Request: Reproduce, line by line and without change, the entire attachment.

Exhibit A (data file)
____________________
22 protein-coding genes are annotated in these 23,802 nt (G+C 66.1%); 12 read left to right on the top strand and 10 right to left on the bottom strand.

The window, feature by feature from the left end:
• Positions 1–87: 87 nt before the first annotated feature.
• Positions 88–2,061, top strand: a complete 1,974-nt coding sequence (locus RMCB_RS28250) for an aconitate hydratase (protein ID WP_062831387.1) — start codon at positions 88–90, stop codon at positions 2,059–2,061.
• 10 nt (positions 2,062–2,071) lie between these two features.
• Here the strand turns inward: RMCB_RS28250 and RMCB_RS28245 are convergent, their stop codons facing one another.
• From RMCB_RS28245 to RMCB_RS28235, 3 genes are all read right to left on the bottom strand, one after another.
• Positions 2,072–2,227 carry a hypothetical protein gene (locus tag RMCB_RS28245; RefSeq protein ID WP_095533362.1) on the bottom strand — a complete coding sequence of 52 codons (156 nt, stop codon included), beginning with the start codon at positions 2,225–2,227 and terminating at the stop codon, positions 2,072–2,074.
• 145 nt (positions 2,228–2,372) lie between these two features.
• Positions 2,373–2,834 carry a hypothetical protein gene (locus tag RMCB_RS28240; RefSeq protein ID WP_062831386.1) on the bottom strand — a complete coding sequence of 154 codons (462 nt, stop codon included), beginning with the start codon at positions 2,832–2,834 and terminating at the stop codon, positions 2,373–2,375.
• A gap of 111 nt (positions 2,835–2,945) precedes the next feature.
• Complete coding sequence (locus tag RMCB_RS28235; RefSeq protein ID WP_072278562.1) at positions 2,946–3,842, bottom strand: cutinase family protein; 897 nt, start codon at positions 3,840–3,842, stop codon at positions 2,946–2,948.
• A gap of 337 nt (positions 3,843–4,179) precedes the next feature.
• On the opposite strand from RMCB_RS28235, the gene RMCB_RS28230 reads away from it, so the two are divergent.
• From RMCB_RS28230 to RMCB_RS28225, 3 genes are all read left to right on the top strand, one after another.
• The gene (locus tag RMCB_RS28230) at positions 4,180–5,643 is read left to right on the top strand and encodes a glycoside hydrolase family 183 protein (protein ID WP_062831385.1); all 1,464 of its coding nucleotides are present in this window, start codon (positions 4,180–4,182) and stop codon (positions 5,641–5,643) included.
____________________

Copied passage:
22 protein-coding genes are annotated in these 23,802 nt (G+C 66.1%); 12 read left to right on the top strand and 10 right to left on the bottom strand.

The window, feature by feature from the left end:
• Positions 1–87: 87 nt before the first annotated feature.
• Positions 88–2,061, top strand: a complete 1,974-nt coding sequence (locus RMCB_RS28250) for an aconitate hydratase (protein ID WP_062831387.1) — start codon at positions 88–90, stop codon at positions 2,059–2,061.
• 10 nt (positions 2,062–2,071) lie between these two features.
• Here the strand turns inward: RMCB_RS28250 and RMCB_RS28245 are convergent, their stop codons facing one another.
• From RMCB_RS28245 to RMCB_RS28235, 3 genes are all read right to left on the bottom strand, one after another.
• Positions 2,072–2,227 carry a hypothetical protein gene (locus tag RMCB_RS28245; RefSeq protein ID WP_095533362.1) on the bottom strand — a complete coding sequence of 52 codons (156 nt, stop codon included), beginning with the start codon at positions 2,225–2,227 and terminating at the stop codon, positions 2,072–2,074.
• 145 nt (positions 2,228–2,372) lie between these two features.
• Positions 2,373–2,834 carry a hypothetical protein gene (locus tag RMCB_RS28240; RefSeq protein ID WP_062831386.1) on the bottom strand — a complete coding sequence of 154 codons (462 nt, stop codon included), beginning with the start codon at positions 2,832–2,834 and terminating at the stop codon, positions 2,373–2,375.
• A gap of 111 nt (positions 2,835–2,945) precedes the next feature.
• Complete coding sequence (locus tag RMCB_RS28235; RefSeq protein ID WP_072278562.1) at positions 2,946–3,842, bottom strand: cutinase family protein; 897 nt, start codon at positions 3,840–3,842, stop codon at positions 2,946–2,948.
• A gap of 337 nt (positions 3,843–4,179) precedes the next feature.
• On the opposite strand from RMCB_RS28235, the gene RMCB_RS28230 reads away from it, so the two are divergent.
• From RMCB_RS28230 to RMCB_RS28225, 3 genes are all read left to right on the top strand, one after another.
• The gene (locus tag RMCB_RS28230) at positions 4,180–5,643 is read left to right on the top strand and encodes a glycoside hydrolase family 183 protein (protein ID WP_062831385.1); all 1,464 of its coding nucleotides are present in this window, start codon (positions 4,180–4,182) and stop codon (positions 5,641–5,643) included.